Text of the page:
Make us your home page
Instagram

Today’s top headlines delivered to you daily.

(View our Privacy Policy)

Leo Nussbaum brought retired professionals to college classrooms

ST. PETERSBURG — In 1983, Leo Nussbaum took on the kind of job given only to proven dream builders.

Take over our fledgling Academy of Senior Professionals at Eckerd College. Recruit doctors and scientists, politicians and professors. The program he built would attract those and more, including author James Michener and a retired general.

Many ASPEC members made their way into Eckerd classrooms as guest lecturers. "What could be a better model for a freshman than seeing an oldster here doing this for no pay, no credit, doing it just for fun?" he said in 1987.

He retired that same year to direct Eckerd's Program for Experienced Learners. Dr. Nussbaum, whose farm-bred seriousness and work ethic benefited several colleges, died Oct. 2 at age 95. Before a recent stroke, he was still sitting on boards and doing 50 pushups a day.

The accomplished academic almost never made it out of high school. Leo Lester Nussbaum was born in 1918 in Berne, Ind. His father, a Mennonite farmer, discouraged Dr. Nussbaum from finishing high school; otherwise, the boy's six younger brothers might want to do the same. Dr. Nussbaum consented to stay home for a year in the farmhouse, which contained only the Bible and one other book. The front door was perpetually locked.

"Everybody had to go around," said Felicity Nussbaum, 69, Dr. Nussbaum's daughter and a UCLA literature professor. "It became a kind of metaphor for his life."

When his father relented, he went back to high school, then Ball State University. In 1942 he met Janet Gladfelter, a co-worker at an aircraft company; they married a few months later. She waited tables while he earned a doctorate in education and psychology at Northwestern University. "He was so calm, so thoughtful and reasonable," his daughter said. "He sometimes wished he was more emotional."

Colleges trusted the calm, hardworking professor. In the late 1950s he became a Fulbright lecturer and took his family to India for a year. He assumed deanships at the University of Dubuque from 1952 to 1960 and Austin College from 1960 to 1967, where he spearheaded racial integration.

Dr. Nussbaum taught psychology at Coe College in Cedar Rapids, Iowa, then served as the college's president from 1970 to 1982, when he retired to Florida.

"When I moved to Bahama Shores, a predominantly white community, he was one of the first persons to befriend me," said the Rev. Fred Terry, 80, a retired African-American pastor of Trinity Presbyterian Church. The two men ate breakfast together each week for the next 20 years.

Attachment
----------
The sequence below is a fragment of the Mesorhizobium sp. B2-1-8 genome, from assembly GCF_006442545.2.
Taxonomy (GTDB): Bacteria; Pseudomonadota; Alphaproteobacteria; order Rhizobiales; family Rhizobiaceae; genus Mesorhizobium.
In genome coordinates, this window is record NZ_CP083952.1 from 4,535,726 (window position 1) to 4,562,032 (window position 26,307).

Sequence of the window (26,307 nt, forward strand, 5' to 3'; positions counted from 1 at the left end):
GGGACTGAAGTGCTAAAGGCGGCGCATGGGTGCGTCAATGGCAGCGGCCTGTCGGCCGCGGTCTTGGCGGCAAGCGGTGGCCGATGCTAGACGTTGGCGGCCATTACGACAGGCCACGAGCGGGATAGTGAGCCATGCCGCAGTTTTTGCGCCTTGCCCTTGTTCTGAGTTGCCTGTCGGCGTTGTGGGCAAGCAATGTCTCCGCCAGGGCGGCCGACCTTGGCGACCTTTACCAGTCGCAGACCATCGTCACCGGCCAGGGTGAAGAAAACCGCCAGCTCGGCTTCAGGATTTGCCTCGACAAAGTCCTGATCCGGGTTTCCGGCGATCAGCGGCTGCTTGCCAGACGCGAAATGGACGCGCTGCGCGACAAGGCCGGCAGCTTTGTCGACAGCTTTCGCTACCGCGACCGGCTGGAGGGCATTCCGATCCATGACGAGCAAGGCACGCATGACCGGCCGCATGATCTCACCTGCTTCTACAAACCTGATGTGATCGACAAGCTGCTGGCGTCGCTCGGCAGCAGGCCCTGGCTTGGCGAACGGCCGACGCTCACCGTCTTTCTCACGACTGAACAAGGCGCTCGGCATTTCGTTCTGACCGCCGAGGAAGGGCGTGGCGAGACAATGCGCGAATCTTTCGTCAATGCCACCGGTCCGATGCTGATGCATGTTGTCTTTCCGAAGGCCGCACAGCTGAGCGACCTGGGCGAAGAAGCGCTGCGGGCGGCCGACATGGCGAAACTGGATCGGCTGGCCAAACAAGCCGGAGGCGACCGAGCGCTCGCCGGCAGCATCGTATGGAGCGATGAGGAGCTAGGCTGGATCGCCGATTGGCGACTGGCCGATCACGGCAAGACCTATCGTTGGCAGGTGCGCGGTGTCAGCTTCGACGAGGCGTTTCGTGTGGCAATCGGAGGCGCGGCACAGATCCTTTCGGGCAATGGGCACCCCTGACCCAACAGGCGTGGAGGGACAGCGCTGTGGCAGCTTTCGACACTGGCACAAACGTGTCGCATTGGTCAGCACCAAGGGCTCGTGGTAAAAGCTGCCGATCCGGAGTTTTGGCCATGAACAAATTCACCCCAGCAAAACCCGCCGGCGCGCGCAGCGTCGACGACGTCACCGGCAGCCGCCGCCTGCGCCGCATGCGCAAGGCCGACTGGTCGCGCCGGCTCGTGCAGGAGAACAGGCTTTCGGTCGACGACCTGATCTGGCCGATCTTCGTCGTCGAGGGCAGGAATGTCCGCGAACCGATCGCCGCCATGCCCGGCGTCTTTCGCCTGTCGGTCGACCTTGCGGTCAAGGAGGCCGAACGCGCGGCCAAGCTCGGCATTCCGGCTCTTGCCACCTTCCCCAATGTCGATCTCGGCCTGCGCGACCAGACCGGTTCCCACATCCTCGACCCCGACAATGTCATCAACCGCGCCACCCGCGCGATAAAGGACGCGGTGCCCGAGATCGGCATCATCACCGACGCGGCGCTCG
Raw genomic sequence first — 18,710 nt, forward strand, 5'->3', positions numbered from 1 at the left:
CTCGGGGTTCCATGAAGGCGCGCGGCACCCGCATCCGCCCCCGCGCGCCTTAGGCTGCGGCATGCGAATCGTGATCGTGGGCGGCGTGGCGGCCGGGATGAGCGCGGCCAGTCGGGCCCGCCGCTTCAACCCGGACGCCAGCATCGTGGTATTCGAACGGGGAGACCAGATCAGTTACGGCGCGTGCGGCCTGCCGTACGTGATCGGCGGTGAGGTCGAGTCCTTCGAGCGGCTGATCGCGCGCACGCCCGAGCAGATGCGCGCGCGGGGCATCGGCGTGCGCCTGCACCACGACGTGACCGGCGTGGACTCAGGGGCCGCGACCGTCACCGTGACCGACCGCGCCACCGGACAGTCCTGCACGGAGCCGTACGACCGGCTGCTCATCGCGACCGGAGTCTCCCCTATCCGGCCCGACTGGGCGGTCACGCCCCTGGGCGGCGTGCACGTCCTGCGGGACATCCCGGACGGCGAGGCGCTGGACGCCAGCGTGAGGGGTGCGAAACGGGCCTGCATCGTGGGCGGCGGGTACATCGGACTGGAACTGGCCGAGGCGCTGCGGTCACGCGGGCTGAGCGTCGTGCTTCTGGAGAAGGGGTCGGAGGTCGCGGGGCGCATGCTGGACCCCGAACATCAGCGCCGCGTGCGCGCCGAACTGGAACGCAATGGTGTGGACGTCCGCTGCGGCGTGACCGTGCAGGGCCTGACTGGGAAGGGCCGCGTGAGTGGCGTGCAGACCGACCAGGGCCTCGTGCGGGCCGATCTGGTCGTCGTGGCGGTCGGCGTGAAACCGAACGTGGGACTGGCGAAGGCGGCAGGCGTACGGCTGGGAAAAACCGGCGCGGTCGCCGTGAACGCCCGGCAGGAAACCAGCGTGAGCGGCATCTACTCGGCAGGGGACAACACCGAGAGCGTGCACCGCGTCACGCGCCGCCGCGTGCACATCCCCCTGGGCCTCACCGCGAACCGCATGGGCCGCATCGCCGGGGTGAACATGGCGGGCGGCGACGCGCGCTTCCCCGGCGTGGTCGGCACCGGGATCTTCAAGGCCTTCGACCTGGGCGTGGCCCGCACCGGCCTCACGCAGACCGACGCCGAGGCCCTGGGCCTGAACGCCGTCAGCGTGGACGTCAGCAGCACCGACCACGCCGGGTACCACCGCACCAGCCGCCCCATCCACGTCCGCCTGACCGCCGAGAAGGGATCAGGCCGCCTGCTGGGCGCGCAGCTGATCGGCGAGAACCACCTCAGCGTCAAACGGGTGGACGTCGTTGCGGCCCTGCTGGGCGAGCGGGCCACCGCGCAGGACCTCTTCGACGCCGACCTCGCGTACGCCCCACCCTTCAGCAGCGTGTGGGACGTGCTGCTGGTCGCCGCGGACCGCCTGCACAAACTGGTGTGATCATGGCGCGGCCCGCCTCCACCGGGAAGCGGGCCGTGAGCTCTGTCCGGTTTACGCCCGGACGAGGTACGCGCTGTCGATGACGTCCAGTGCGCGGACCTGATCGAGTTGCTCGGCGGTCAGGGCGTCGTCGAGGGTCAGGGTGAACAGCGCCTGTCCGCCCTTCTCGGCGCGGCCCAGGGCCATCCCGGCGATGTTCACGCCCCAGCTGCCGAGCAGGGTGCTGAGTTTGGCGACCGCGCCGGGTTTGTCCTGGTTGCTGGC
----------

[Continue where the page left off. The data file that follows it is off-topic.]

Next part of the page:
In 2002 Dr. Nussbaum published his memoirs, Unlocking the Front Door — a Personal Memoir from Depression Years on the Farm to College Presidency.

.Biography

Leo Lester Nussbaum

Born: June 27, 1918

Died: Oct. 2, 2013

Survivors: daughters Felicity "Lisha" Nussbaum and Margaret Cooley; son Luther Nussbaum; brothers Carl and Milo Nussbaum; five grandchildren; and four great-grandchildren.

Service: 4 p.m. Nov. 2, Westminster Suncoast, Quak Center for Lifelong Learning, 1095 Pinellas Point Drive S, St. Petersburg.

Leo Nussbaum brought retired professionals to college classrooms 10/10/13 [Last modified: Thursday, October 10, 2013 9:38pm]
Photo reprints | Article reprints

© 2017 Tampa Bay Times

    

Join the discussion: Click to view comments, add yours

Loading...
  1. No. 12 FSU, freshman QB James Blackman struggle in 27-21 loss to N.C. State

    College

    TALLAHASSEE — Whatever was left of No. 12 Florida State's College Football Playoff hopes suffered a massive, likely fatal, blow Saturday at Doak Campbell Stadium.

    Florida State Seminoles wide receiver Nyqwan Murray (8) carries during the first quarter of the Florida State Seminoles game against the North Carolina State Wolfpack on September 23, 2017, at Doak Campbell Stadium in Tallahassee, Fla.  At the half, North Carolina State Wolfpack 17, Florida State Seminoles 10.
  2. Trump tells Warriors star Stephen Curry that White House visit is off

    Nba

    SOMERSET, N.J. — Stephen Curry and President Donald Trump agree on one thing: The Golden State star is not going to the White House anytime soon.

    Golden State Warriors' Stephen Curry poses for photos during NBA basketball team media day Friday, Sept. 22, 2017, in Oakland, Calif. [Associated Press]
  3. For starters: Rays at Orioles, facing another old friend in Jeremy Hellickson

    Blogs

    UPDATE, 3:29: Here is the Rays lineup, with Duda at 1B and Morrison the DH:

  4. Pinellas construction licensing board needs to be fixed. But how?

    Local Government

    LARGO –– Everyone agrees that the Pinellas County Construction Licensing Board needs to be reformed. But no one agrees on how to do it.

    Rodney Fischer, former executive director of the Pinellas County Construction Licensing Board Rodney, at a February meeting. His management of the agency was criticized by an inspector general's report. [SCOTT KEELER   |   Times]

  5. Charles Bradley, acclaimed Florida soul singer, dies at 68

    Blogs

    Acclaimed Florida R&B powerhouse Charles Bradley, whose raw, pained voice earned him the nickname the Screaming Eagle of Soul, has died of cancer at 68, his representatives announced Saturday.

    Charles Bradley performed at the 2016 Gasparilla Music Festival.